With Black Friday deals kicking off on Thanksgiving evening and continuing into Friday afternoon, shoppers walking the mall appeared less stressed and more willing to buy.
There were long lines as the shopping frenzy known as Black Friday kicked off at a more civilized hour, with some shoppers welcoming decisions by retailers such as Target and Toys 'R Us hat moved their openings earlier into Thursday night.
Shoppers seemed to show little concern that the U.S. economy could be pushed over a if a combination of tax hikes and spending cuts take effect in January. Some economists fear that could lead to another recession.
Shoppers appeared to be carrying more bags than they did last year at the Glendale Galleria mall, according to Jackie Fernandez, a partner at Deloitte & Touche, who serves the retail and distribution sector.
"There isn't the same frenzy, with shoppers fighting for whatever bargains there are," Fernandez said, in an interview with CNBC.com. "It's nothing like that this year, it's a lot more relaxed."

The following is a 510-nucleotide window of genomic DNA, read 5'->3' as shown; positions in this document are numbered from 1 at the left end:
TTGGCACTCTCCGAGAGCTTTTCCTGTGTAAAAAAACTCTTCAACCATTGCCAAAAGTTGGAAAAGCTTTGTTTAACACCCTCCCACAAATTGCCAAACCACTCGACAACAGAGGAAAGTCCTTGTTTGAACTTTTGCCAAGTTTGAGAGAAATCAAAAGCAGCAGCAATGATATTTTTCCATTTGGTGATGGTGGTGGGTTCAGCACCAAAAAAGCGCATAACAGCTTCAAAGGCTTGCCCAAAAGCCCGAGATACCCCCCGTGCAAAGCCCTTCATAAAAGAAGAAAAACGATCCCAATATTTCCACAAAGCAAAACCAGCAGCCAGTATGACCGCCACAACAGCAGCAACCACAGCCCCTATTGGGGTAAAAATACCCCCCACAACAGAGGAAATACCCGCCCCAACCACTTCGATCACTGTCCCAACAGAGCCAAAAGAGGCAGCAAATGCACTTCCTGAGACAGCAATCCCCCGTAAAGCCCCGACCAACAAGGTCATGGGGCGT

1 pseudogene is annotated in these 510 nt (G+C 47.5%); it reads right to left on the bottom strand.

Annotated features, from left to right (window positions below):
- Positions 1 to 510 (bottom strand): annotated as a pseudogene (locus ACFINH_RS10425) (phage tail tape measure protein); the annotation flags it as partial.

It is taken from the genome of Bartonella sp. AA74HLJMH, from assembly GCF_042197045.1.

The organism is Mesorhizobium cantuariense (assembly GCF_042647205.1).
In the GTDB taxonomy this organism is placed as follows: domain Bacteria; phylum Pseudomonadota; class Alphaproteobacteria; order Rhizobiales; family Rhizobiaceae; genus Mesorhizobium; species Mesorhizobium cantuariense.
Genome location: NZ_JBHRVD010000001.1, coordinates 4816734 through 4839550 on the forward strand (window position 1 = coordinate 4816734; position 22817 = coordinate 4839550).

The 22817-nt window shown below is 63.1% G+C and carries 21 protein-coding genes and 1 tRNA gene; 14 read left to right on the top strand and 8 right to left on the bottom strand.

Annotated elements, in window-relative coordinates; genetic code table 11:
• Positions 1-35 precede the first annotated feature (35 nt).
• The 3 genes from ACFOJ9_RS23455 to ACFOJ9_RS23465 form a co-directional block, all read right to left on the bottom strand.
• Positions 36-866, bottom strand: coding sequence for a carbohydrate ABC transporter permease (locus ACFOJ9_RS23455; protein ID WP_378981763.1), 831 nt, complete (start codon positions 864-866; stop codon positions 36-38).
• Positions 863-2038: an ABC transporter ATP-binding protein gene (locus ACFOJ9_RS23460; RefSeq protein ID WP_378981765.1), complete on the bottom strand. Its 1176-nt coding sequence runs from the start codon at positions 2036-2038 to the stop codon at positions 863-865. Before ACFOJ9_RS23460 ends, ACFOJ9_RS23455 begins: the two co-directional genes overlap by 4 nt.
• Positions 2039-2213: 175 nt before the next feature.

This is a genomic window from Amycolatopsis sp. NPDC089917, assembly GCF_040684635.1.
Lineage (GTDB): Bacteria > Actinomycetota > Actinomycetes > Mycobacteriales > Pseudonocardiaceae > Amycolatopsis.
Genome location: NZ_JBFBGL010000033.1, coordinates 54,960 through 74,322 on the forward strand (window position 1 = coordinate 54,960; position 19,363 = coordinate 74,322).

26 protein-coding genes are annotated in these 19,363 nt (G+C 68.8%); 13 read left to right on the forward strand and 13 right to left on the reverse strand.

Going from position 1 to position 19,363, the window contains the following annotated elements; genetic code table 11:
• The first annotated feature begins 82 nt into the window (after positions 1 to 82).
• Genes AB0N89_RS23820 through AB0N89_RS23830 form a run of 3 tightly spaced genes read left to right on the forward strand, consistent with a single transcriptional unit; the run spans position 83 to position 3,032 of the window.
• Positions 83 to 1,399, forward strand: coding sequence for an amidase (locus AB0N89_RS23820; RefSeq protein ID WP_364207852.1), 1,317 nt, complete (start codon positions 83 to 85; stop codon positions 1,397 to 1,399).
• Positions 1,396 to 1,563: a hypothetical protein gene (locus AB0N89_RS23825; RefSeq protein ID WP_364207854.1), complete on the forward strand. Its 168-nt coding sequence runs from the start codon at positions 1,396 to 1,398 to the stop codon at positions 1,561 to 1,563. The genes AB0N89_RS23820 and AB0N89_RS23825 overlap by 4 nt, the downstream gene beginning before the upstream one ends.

Fernandez expects that bodes well for holiday season. A consumer survey Deloitte took ahead of the holiday suggested shoppers would spend an average of $286 over the holiday weekend, which is a 28 percent increase from a similar survey last year.
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Yet the National Retail Federation expects sales during the holiday season to , a more modest pace of growth than in the prior year. That makes the stakes high for U.S. retailers, who can earn more than one-third of their annual sales and 40 to 50 percent of their profits during the holiday season, which generally starts with Black Friday.